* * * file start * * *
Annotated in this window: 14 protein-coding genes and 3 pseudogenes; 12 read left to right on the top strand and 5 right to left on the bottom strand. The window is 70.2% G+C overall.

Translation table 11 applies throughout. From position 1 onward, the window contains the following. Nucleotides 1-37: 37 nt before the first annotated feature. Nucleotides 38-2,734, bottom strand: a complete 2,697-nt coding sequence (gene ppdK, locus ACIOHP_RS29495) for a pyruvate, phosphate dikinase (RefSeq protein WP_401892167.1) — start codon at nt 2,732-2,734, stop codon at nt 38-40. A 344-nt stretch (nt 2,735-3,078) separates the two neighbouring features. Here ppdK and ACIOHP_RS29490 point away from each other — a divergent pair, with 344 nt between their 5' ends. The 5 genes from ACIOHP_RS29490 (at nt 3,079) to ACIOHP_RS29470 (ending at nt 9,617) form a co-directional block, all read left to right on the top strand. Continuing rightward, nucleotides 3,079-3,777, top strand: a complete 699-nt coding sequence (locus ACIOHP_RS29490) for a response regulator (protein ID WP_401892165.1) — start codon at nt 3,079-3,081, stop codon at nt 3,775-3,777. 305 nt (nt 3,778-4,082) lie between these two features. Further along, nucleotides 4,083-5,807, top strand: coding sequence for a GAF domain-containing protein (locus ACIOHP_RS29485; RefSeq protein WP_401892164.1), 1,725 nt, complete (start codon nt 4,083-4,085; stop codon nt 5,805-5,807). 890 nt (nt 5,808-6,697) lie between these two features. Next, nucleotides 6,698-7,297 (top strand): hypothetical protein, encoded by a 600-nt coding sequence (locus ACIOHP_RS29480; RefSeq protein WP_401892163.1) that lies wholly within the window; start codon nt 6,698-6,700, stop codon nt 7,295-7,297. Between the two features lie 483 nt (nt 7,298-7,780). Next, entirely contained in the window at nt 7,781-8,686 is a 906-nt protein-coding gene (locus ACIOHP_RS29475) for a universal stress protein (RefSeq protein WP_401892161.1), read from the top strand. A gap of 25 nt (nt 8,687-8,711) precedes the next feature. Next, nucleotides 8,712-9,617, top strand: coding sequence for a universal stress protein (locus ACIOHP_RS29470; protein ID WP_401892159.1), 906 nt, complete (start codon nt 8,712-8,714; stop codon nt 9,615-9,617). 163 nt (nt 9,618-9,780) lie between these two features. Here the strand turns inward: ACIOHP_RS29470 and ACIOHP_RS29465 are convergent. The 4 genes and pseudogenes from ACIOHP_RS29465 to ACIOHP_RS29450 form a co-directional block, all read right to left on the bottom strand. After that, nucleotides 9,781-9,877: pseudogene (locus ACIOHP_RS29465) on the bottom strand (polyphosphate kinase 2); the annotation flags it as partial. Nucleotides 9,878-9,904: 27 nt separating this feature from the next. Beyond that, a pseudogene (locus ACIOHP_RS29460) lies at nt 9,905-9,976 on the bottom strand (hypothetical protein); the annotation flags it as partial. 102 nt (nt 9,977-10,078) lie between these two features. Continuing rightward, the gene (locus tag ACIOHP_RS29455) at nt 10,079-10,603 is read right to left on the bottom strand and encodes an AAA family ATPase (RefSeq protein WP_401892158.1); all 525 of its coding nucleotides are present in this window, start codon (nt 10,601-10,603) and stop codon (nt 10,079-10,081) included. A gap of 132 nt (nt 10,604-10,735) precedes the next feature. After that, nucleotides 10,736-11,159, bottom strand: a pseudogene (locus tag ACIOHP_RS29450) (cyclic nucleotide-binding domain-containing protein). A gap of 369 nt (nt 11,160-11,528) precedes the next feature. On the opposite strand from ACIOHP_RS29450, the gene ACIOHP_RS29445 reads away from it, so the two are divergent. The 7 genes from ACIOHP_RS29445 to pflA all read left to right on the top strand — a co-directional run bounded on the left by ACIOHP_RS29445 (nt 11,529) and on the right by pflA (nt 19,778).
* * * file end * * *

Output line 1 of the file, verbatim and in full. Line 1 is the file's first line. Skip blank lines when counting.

Annotated in this window: 14 protein-coding genes and 3 pseudogenes; 12 read left to right on the top strand and 5 right to left on the bottom strand. The window is 70.2% G+C overall.